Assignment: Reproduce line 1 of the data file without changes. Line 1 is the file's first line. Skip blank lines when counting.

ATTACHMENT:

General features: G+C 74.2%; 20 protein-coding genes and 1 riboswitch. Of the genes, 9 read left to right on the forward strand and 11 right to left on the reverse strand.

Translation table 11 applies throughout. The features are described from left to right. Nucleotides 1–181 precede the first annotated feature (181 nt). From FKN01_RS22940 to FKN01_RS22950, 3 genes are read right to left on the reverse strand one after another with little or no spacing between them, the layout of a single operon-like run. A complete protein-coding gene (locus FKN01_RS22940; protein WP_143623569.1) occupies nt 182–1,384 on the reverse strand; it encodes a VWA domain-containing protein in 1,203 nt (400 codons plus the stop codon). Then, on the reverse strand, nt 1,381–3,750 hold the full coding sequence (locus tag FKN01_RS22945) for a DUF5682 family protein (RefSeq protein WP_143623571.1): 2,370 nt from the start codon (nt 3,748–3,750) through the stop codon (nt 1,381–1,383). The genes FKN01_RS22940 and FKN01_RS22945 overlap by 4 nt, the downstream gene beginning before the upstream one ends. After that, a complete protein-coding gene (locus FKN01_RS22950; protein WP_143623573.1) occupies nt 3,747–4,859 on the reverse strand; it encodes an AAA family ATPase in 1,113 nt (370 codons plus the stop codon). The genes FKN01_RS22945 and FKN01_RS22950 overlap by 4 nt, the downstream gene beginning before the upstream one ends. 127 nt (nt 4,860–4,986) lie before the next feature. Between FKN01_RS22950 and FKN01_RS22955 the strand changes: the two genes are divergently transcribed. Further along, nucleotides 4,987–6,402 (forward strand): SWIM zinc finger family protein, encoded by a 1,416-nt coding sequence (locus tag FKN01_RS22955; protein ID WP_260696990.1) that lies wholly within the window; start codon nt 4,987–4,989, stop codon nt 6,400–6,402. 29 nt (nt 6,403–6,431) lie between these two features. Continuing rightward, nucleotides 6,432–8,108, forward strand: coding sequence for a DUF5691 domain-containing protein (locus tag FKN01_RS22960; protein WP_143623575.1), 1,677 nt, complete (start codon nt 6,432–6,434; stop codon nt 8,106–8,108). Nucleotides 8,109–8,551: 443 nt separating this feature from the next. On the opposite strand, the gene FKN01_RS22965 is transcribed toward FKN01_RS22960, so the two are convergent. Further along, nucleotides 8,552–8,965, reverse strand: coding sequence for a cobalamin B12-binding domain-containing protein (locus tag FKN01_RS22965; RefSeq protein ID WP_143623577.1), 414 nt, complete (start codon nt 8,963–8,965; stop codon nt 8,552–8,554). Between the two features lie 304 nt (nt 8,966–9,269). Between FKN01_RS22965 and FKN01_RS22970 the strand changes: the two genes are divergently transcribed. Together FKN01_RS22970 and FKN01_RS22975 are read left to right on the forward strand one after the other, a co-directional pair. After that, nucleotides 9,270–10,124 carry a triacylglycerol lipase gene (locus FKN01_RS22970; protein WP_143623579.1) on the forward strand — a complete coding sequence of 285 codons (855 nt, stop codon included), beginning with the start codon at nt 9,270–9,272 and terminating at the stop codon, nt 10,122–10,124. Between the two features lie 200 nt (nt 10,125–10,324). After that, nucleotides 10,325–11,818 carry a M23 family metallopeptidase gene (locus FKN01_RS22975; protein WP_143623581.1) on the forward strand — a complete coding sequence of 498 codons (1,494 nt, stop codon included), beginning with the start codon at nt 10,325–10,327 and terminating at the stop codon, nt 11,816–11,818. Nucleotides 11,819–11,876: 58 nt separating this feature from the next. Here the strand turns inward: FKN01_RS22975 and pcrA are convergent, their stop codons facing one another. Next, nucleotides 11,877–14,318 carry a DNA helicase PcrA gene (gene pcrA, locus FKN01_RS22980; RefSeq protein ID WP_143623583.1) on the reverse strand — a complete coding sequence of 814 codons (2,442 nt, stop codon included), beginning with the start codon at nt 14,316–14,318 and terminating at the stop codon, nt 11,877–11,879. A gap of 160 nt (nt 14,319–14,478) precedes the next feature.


General features: G+C 74.2%; 20 protein-coding genes and 1 riboswitch. Of the genes, 9 read left to right on the forward strand and 11 right to left on the reverse strand.